A taste of India in Lititz Springs Park

By on July 11, 2018


Five-year-olds (left to right) Manak, Krishna, and Neel visited the face painting booth together. (Photos by Sarah Hummer)

The sun shone brightly on this year’s Mela the local Indian-American Fusion Festival on July 7 at Lititz Springs Park.

Joyful, vibrantly dressed dancers and vendors thrilled locals and tourists who made their way down to the main stage and surrounding area that glittered with beautiful clothing, jewelry, and decor.

Delectable entrees and sides sold out fast; a few vendors were sold out of chicken entrees before 5 p.m.

Singing and dancing filled the day with music and mesmerizing performances.

More than 30 tourists walked up from the Lititz Museum down to the park after hearing about the event. Locals streamed in throughout the day at a steady pace.

It was the perfect day to be out in downtown Lititz.

Sarah Hummer is a freelance correspondent and photographer who enjoys attending and reporting on local festivities. She may be reached at hummersarahj@hotmail.com

Andrew Martin, 20, gets a gold henna hand tattoo from Ruchi Patel or Mechanicsburg.


Madiha Qureshi did henna art on individuals and on inanimate objects, which she sold at Mela.


Priyam Chauhan, 13, lives in West Chester.


Youth and adults performed a variety of musical and dance numbers at Mela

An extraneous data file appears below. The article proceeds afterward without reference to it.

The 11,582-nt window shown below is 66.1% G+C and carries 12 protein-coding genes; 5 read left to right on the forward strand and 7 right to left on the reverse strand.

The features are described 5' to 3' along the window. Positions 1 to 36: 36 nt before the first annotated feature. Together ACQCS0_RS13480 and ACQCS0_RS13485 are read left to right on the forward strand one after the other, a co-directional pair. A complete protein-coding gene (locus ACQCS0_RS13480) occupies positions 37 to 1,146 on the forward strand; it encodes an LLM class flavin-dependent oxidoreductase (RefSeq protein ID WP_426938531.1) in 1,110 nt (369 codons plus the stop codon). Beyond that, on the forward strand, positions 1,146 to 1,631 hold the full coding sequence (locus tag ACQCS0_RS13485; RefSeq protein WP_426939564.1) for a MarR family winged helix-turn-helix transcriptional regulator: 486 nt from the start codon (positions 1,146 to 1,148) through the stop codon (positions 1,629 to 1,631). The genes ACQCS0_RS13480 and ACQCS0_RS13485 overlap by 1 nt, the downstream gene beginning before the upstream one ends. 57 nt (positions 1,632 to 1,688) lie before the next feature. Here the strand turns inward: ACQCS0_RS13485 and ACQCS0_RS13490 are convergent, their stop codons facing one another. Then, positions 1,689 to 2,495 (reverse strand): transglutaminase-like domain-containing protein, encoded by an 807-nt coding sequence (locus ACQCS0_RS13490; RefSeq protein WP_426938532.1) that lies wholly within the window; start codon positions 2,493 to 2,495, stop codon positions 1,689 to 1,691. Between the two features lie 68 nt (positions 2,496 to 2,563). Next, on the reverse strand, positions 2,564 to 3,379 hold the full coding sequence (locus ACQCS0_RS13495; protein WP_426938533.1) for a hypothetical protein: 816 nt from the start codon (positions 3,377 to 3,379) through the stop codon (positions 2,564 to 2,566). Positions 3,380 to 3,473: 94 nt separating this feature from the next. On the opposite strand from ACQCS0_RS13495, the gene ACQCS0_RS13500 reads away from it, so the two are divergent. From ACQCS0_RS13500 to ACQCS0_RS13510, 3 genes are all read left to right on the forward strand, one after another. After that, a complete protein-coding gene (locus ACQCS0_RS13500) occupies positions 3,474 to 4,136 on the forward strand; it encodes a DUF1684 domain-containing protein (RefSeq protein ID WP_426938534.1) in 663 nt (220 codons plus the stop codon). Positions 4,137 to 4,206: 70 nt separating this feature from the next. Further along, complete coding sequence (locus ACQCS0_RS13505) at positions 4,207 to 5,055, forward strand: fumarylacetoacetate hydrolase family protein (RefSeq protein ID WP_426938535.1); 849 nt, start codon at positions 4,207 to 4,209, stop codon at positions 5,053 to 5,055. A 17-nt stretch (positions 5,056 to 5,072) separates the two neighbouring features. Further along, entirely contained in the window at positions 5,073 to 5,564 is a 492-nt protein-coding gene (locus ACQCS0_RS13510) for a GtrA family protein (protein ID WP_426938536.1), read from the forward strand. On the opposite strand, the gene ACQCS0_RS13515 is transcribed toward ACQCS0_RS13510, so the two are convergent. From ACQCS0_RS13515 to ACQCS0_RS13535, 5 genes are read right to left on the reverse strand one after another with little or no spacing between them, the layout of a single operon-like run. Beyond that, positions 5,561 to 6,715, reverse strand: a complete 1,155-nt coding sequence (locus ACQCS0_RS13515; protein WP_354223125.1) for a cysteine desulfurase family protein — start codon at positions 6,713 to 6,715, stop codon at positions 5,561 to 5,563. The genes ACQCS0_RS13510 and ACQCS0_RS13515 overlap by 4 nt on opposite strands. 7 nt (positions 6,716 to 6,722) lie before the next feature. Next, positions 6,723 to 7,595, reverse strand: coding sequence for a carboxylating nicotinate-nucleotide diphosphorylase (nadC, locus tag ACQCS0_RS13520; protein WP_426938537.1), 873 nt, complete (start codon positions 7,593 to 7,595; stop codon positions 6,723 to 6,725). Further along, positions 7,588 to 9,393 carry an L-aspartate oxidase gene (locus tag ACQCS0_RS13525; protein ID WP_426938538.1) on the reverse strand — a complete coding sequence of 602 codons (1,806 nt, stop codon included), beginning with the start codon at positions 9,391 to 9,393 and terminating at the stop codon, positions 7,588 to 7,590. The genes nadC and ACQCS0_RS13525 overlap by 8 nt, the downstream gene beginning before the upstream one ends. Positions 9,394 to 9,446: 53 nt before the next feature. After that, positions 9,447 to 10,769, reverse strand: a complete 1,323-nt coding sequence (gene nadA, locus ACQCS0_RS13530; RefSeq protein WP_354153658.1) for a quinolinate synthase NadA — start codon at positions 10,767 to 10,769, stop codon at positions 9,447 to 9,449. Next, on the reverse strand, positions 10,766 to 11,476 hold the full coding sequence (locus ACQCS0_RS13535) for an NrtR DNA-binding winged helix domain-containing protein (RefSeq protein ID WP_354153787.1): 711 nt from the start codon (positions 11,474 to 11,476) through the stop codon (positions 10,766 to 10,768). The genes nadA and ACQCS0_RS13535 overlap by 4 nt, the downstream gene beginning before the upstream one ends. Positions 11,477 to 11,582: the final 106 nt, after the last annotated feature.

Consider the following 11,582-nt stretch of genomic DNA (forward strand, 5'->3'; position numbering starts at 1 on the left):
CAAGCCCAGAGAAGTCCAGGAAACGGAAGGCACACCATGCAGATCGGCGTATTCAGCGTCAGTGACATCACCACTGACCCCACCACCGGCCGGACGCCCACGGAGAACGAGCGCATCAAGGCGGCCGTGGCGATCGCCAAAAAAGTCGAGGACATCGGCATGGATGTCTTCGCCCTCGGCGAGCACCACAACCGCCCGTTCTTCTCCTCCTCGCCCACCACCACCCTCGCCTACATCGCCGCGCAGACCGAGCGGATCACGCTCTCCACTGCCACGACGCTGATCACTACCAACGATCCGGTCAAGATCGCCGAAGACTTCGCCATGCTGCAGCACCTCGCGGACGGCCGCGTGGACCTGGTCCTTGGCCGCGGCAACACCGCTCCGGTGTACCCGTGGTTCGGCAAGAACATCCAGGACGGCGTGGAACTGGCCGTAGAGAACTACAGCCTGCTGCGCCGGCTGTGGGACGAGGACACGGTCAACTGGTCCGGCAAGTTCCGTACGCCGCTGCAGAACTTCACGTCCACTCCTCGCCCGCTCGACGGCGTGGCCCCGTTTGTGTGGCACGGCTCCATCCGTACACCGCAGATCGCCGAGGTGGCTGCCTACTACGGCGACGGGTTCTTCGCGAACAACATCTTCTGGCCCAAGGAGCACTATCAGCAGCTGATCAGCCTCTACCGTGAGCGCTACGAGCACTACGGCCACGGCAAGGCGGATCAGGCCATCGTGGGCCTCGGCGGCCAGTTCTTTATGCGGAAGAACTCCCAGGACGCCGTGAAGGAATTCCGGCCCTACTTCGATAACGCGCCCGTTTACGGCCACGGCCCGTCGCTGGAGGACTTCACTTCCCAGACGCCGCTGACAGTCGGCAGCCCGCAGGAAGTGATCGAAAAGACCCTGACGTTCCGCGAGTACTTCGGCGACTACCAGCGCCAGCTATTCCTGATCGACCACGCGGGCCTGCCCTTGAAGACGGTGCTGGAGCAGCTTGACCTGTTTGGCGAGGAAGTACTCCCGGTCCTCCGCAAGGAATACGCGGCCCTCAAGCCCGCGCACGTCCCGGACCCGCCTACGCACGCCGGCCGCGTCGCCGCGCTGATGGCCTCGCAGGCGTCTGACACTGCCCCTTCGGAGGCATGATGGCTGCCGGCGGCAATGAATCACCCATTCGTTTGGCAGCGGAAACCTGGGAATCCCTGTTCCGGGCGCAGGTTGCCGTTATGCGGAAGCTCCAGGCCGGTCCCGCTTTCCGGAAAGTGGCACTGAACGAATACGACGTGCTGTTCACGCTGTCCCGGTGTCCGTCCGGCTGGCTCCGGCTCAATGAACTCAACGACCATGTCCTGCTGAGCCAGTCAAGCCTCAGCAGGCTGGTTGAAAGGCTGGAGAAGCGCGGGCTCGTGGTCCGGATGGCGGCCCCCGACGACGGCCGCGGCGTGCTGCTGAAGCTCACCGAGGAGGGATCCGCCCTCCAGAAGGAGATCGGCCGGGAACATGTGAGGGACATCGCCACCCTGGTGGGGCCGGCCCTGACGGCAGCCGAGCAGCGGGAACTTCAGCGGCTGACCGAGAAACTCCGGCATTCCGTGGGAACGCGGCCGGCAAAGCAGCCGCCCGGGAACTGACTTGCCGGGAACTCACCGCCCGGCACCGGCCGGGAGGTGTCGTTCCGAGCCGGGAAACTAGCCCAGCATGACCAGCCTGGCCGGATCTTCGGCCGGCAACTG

One Comment


    July 13, 2018 at 10:29 am

    Mela this yr – 2018 was an utter disaster. Poor organization ruled the day. Substandard performances were the order of the day. Between acts there were huge gaps as several of the regular performers had pulled out. The performers only used the extreme right side of the stage, something to do with the sound system? No local Americans(white/black/Hispanics) were seen among the participants.
    For lack of entertainers they relied on a Har Krishna group as fill-ins. They performed for nearly an hour chanting, ‘Hare Krishna’ but dancing to no particular rhythm. It was noticed a smatter of whites on the edges of the audience were seen leaving. The skeleton audience of Indians were mainly family come to support the performers.
    There were far fewer vendors than previous years and there were not many takers at the food stall.
    To observers it was mainly a religious Hindoo worship assembly held in a public park .

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